1/8" pilot hole is PLENTY for this stream of grease!

For me, this is a good thing, the less material removed, the stronger the hub will remain...

Although I've NEVER heard or seen anyone saying the split a hub out!

I can actually flush (I won't say 'repack') my wheel bearings with fresh grease with out having to remove the bearings from the hub this way.
Just be careful when changing the wheels on the front, and try to keep the Zerk pointing 'Down' when you change wheels, so the wheel edge doesn't rake or sit on the Zerk when you are installing or removing.

Painting a small strip on the hub that lines up with the Zerk is a good way to remind you, and keep track of, the Zerk.
It's also something that a 'Real Jeeper' will ask questions about, and the average 'Joe' won't notice...

Mall Pounders and Wally-World parking curb heroes won't like the paint stripe, but they aren't real off roaders anyway, so the point is moot for them.

When you are ready to put the hub on the spindle,
DON'T FORGET to Lube the hub inner seal!
Again, this keeps 'Dry' starts from ruining the seal.

If you don't have a bunch of drills and taps, then there is an easier way to do this...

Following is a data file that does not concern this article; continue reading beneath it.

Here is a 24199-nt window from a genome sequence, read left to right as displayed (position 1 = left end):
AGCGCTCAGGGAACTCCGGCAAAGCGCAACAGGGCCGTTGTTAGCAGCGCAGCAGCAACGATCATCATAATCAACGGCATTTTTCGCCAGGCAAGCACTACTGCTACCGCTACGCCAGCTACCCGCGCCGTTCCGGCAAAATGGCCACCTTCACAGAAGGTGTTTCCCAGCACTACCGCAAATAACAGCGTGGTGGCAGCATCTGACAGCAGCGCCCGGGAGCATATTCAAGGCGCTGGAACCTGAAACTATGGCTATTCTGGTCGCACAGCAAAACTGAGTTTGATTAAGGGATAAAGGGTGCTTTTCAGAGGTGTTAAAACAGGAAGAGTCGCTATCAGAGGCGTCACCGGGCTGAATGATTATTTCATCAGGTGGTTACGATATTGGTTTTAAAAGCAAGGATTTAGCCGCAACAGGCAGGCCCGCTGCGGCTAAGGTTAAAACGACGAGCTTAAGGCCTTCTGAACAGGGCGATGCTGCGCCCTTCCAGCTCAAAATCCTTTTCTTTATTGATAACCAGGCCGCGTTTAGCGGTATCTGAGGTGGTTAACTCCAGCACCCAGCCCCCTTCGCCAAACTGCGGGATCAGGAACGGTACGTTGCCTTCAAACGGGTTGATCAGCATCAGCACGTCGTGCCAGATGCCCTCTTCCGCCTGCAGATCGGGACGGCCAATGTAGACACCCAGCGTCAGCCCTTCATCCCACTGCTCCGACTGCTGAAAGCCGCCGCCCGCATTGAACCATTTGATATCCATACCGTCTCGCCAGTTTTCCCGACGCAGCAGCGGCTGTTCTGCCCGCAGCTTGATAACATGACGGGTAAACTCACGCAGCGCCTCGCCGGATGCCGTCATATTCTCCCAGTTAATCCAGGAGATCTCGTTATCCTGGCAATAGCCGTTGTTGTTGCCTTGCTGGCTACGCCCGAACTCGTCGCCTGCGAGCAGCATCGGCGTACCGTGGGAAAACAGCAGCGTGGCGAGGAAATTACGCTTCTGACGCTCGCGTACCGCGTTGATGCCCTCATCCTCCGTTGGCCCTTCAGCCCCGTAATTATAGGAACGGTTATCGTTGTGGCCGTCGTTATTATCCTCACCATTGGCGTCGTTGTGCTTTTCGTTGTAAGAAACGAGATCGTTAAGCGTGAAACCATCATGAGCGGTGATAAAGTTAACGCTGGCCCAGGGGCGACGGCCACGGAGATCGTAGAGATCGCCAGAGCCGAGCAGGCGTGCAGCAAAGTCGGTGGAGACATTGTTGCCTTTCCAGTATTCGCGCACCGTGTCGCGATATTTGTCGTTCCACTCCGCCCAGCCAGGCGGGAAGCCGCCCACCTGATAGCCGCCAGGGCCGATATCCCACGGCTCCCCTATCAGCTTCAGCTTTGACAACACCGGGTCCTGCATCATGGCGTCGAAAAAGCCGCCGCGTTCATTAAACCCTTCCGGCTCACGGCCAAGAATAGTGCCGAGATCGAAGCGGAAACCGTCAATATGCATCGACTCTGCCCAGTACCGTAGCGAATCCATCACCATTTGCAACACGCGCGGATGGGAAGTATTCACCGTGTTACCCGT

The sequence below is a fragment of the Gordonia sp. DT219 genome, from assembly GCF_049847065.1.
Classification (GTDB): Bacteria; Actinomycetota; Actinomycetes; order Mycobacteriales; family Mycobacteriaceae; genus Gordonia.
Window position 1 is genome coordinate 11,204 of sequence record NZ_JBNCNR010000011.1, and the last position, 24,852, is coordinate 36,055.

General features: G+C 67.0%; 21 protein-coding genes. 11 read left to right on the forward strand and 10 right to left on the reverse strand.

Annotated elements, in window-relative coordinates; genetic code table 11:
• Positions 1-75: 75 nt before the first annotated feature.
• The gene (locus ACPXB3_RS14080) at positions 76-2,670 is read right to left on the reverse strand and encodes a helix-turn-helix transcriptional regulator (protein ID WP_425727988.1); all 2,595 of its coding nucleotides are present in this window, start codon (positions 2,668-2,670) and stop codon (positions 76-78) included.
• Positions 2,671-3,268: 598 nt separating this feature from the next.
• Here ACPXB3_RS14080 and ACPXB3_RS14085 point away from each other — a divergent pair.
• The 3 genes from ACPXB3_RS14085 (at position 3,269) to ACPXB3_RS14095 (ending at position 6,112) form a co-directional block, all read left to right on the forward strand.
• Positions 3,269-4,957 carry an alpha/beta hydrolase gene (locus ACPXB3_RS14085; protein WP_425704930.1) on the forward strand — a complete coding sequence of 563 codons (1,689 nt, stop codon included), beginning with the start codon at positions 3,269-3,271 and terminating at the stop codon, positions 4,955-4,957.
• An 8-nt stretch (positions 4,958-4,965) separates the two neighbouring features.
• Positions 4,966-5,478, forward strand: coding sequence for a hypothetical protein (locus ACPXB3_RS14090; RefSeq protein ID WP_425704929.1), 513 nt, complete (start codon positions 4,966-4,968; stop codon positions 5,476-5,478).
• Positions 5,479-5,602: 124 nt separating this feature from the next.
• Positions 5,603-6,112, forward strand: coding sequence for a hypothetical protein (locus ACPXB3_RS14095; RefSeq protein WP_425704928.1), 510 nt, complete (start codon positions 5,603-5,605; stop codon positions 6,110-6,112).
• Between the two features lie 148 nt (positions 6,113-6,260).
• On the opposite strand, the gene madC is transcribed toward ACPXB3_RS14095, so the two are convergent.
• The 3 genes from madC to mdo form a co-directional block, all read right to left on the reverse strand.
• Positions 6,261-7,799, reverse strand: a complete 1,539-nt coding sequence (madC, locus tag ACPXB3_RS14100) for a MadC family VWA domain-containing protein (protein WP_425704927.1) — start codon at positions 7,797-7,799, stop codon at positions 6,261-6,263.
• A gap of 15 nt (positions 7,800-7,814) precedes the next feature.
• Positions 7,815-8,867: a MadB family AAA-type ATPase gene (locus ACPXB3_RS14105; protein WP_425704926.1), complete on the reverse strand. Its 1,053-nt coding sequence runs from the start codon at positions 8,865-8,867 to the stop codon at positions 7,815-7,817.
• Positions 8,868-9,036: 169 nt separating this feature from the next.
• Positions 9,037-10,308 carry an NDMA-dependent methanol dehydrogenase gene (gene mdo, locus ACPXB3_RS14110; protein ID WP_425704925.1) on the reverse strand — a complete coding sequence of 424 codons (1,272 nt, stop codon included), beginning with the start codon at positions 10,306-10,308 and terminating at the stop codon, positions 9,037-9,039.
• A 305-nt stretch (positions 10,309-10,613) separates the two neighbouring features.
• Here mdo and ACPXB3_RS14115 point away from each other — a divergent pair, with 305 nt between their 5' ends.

The drill you need for the spindle and pilot hole in the hub is 1/8" or there abouts.
A little smaller is OK if you can't find a 1/8" drill bit handy.

To mount the Zerk fitting, you only have to drill in on the pilot hole about 1/4" deep, (or slightly more depending on the angle of your pilot hole) with a #5 drill.

This gadget, is a Zerk wrench.
It has ends for installing the small size Zerk fittings, both straight and angled,
An 'Easy Out' for removing broken off fittings,
And a tap the correct size for cleaning out threads or for threading holes for new fittings.
Very handy thing to have if you actually grease your jeep the way it's supposed to be done.

The common small grease Zerks are 1/4"x 26 TPI NF,
(TPI: Threads Per Inch, NF: National Fine)
And that is NOT your average fine thread...

1/8" drill.
#5 drill.
2 small Zerk fittings.
1/4" X 26 NF tap.
Cutting oil.
Hand drill.
Fitting wrench for small fittings.
Paint marker.